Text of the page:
• 17.4% save but informally.
              • Efina Access to Financial Services in Nigeria 2010 survey
slide15

According to the finscope survey carried out by EFInAin 2010

  • 53.5% of the Unbanked population are females
  • 78.3% of the Unbanked population live in rural areas.
  • 9.7% of the adult population currently have loans.
  • 3.8% of the adult population use microfinance services.
  • Further revelations
  • People lack information about banks
  • Never think about banking
  • Can’t read or write
  • Prefer dealing with cash
  • No proper identification
slide16

THE NEED FOR WOMEN TO BE FINANCIALLY LITERATE

  • A business run by a woman can fail just as much as a business run by a man when cashflows are mismanaged.
  • Problems arising from mismanagement of funds are not gender biased so a woman needs to be on top of her game just as much as any of her male counterparts.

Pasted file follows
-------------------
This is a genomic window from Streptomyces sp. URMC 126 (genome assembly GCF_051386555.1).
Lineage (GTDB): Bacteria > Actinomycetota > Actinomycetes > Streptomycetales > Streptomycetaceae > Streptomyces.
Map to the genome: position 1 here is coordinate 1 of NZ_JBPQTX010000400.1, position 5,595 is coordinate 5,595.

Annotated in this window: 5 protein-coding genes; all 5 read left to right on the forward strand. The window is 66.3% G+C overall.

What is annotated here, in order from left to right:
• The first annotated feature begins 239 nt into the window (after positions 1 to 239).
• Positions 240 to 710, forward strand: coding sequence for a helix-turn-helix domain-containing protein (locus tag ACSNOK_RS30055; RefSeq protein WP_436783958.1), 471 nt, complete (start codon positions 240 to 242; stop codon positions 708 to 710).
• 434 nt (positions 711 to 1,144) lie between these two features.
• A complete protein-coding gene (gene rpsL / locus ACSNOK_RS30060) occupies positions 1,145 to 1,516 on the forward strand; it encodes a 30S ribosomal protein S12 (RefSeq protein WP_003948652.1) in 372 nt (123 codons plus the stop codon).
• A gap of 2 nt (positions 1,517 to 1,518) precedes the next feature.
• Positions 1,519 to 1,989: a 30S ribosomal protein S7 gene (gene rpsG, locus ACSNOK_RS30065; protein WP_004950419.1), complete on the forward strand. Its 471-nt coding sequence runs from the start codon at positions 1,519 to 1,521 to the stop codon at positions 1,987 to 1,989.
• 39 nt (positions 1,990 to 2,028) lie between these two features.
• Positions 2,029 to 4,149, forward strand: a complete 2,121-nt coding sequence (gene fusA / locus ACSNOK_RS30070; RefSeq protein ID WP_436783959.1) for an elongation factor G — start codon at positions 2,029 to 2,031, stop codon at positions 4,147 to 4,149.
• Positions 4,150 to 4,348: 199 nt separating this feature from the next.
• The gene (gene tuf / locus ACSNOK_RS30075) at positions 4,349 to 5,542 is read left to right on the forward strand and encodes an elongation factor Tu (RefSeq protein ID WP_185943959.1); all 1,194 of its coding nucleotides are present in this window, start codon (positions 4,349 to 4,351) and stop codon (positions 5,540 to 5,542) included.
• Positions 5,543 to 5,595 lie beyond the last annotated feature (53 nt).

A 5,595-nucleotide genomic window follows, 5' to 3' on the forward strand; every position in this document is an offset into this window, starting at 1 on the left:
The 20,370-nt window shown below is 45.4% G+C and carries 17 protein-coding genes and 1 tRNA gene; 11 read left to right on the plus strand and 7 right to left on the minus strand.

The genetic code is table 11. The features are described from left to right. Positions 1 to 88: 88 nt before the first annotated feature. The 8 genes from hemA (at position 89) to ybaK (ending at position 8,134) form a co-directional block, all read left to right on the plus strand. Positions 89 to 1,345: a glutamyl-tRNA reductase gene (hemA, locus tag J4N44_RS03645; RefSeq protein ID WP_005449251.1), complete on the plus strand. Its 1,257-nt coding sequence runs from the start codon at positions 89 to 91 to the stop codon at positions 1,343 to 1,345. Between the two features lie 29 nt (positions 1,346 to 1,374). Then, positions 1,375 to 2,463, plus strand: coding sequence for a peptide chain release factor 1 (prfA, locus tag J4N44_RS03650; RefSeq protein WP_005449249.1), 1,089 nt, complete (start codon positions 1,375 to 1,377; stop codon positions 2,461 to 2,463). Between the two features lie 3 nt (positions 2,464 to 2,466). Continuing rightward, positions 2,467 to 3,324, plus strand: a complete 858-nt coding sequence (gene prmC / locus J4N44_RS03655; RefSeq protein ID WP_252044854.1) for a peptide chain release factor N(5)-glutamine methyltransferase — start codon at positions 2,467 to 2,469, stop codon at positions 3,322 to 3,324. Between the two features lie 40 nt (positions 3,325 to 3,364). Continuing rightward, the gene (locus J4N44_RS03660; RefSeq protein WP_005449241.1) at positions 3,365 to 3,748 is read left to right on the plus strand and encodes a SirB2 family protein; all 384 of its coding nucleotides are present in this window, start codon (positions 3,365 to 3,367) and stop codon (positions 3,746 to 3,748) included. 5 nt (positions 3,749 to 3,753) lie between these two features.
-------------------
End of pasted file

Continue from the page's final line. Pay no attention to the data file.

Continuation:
• Women in business often face peculiar situations and even social pressures which make them especially vulnerable to poor cashflow management and its consequences.
  • This ranges from the more sublime (need to care for a sick relative from business proceeds to the mundane (aso-ebi for a big social event).
  • It is important for women to understand the impact of cashflow cycle (deficits and surpluses) on their business and to know how to manage this cycle effectively.
slide17

THE NEED FOR WOMEN TO BE FINANCIALLY LITERATE

    • To be able to make informed financial decisions for yourselves and your families
  • For better management of household and personal finances
  • To gain confidence
  • For empowerment